13. The system of claim 12 further comprising means for determining the total stress at each sampling point in the sheet metal based on the stress increment.
14. The system of claim 13 wherein the binder is reconstructed based on strain and stress in the sheet metal, so as to prevent part failures.
15. A system for aiding sheet metal forming tool design, for use with forming tools including a draw die, punch and binder with a drawbead, the forming tools having surfaces designed to form the sheet metal into a part, the sheet metal being represented as a mesh including a plurality of nodes, the sheet metal mesh also including at least one spring node located at a boundary of the sheet metal, the system comprising:
input means for entering data representing the sheet metal mesh;
means for storing the entered data and a predetermined instruction set; and
a processor in communication with the input means and the means for storing
for numerically determining the sheet metal mesh nodes contacting the punch and die tool surfaces due to the punch advancing to form the part and means for applying a position displacement increment to the nodes, and
for modelling the drawbead as a plurality of nonlinear elastic springs, at least one nonlinear elastic spring being positioned at the at least one spring node and exerting an external force on the spring node which varies with nodal displacement, so as to minimize discontinuities in the spring force during unloading of the spring, thereby enhancing convergence of a numerical solution for the displacement increment to an equilibrium value.
16. The system of claim 15 further comprising means for determining a strain and a stress distribution in the sheet metal due to the punch advancing to form the part, wherein the draw-bead is reconstructed based on the strain and the stress distribution, so as to prevent part failures.
17. A system for aiding sheet metal forming tool design, for use with forming tools including a draw die, punch and binder having surfaces designed to form the sheet metal into a part, the sheet metal being represented as a mesh including a plurality of nodes and associated elements, the system comprising:
input means for entering data representing the sheet metal mesh;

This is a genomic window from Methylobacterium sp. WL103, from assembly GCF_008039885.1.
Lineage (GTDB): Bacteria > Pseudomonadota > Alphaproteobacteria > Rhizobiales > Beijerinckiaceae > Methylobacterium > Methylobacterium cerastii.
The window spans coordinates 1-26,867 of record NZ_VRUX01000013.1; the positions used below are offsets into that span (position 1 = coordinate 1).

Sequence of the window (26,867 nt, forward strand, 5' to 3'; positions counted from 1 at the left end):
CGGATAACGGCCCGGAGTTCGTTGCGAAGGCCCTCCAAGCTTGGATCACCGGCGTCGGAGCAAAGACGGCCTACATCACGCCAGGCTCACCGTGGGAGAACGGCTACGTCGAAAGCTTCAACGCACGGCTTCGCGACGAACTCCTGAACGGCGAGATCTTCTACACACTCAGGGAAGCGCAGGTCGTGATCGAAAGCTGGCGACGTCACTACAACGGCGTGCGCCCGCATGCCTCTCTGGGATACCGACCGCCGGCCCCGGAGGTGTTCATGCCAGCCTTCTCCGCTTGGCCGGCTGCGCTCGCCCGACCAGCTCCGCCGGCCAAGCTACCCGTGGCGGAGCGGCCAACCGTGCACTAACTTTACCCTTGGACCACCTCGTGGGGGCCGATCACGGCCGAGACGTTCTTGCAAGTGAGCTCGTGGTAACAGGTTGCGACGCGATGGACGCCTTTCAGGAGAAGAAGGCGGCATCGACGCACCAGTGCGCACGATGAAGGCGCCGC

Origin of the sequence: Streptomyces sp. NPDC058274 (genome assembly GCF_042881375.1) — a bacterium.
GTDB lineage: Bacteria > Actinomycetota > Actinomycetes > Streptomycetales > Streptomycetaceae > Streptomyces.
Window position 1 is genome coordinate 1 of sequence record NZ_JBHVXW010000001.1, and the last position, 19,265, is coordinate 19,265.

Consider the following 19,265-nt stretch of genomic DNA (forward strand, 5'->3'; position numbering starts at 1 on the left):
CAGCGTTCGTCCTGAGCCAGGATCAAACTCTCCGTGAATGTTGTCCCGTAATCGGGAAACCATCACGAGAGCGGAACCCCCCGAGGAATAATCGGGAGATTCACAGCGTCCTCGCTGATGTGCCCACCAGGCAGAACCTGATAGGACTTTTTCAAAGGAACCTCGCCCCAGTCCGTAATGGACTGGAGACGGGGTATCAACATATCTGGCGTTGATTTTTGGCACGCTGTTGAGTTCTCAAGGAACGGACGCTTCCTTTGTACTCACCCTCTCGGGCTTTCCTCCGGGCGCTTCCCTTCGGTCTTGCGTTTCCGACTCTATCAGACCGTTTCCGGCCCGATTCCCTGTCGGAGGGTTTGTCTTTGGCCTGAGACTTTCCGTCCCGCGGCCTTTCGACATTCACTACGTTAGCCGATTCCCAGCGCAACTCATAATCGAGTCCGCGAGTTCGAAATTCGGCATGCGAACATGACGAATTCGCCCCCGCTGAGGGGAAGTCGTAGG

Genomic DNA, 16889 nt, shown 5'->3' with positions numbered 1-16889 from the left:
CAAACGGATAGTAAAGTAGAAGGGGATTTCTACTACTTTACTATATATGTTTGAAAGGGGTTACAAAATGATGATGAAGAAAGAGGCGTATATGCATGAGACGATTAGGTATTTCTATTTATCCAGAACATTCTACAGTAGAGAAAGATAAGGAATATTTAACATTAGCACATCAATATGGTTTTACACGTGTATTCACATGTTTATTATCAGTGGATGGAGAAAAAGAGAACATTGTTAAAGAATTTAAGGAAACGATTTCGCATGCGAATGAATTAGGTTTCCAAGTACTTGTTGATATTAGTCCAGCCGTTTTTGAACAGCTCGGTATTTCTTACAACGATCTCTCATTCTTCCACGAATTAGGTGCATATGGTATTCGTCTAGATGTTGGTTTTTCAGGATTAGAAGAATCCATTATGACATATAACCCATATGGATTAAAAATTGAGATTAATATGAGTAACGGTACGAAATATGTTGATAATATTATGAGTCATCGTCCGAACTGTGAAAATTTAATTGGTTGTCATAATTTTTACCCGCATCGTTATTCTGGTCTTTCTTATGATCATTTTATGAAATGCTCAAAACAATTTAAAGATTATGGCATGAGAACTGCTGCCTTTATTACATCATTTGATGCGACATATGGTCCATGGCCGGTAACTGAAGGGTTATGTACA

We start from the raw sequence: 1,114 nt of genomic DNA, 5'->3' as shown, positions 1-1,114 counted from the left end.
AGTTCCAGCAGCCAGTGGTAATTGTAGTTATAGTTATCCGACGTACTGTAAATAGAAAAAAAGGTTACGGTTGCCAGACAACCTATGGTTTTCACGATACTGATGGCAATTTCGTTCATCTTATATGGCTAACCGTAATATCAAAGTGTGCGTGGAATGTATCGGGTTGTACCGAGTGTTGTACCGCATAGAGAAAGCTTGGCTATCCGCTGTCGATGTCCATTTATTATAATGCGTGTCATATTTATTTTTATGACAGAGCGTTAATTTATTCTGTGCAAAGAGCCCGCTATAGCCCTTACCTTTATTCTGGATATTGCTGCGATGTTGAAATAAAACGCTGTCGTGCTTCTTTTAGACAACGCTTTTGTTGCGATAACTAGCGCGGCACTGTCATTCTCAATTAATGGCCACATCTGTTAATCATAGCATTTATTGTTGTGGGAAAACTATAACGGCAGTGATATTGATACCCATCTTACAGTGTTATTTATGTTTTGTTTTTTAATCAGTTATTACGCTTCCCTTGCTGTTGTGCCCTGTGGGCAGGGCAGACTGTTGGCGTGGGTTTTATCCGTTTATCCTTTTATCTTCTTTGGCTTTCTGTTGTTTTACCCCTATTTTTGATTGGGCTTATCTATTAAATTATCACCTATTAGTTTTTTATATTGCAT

means for storing the entered data and a predetermined instruction set; and
a processor in communication with the input means and the means for storing
for numerically determining the sheet metal mesh nodes contacting the punch and die tool surfaces due to the punch advancing to form the part and applying a position displacement increment to the nodes,
for filtering a relative velocity vector associated with each contact node with respect to the punch and die tool surface surfaces, and
for determining frictional forces at the contact node utilizing the filtered relative velocity vector, to avoid oscillations due to the change in direction of the relative velocity vector of the contact node, thereby enhancing convergence of a numerical solution for the displacement increment to an equilibrium value.
18. The system of claim 17 wherein the means for filtering includes low pass filter means characterized by: ##EQU7## wherein t represents time, V is the relative velocity vector of the contact node with respect to the punch or die tool surface, D represents the low pass filtered relative velocity vector, so as to determine the frictional force at the contact nodes according to:
T=-μρD
wherein μ represents the coefficient of friction associated with the sheet and ρ is pressure.
Description
Cross-Reference To Related Application

This application is related to U.S. Pat. No. 5,128,877, issued to Tang on Jul. 7, 1992, and assigned to the assignee of the present invention.

TECHNICAL FIELD

The present invention relates to sheet metal forming and, more particularly, to a method for aiding sheet metal forming tool design.

BACKGROUND ART

The conventional draw process to form a sheet into a part is generally divided into two stages: the binder-wrap stage and the punch and die closure stage. The traditional method for sheet metal forming analysis is a quasi-static method. Due to the low speed of tool travel (e.g. less than 250 mm/S), the inertia effect of a thin sheet can be ignored. As a result, a quasi-static analysis can be justified and solved by the incremental method following the progress of tool movement.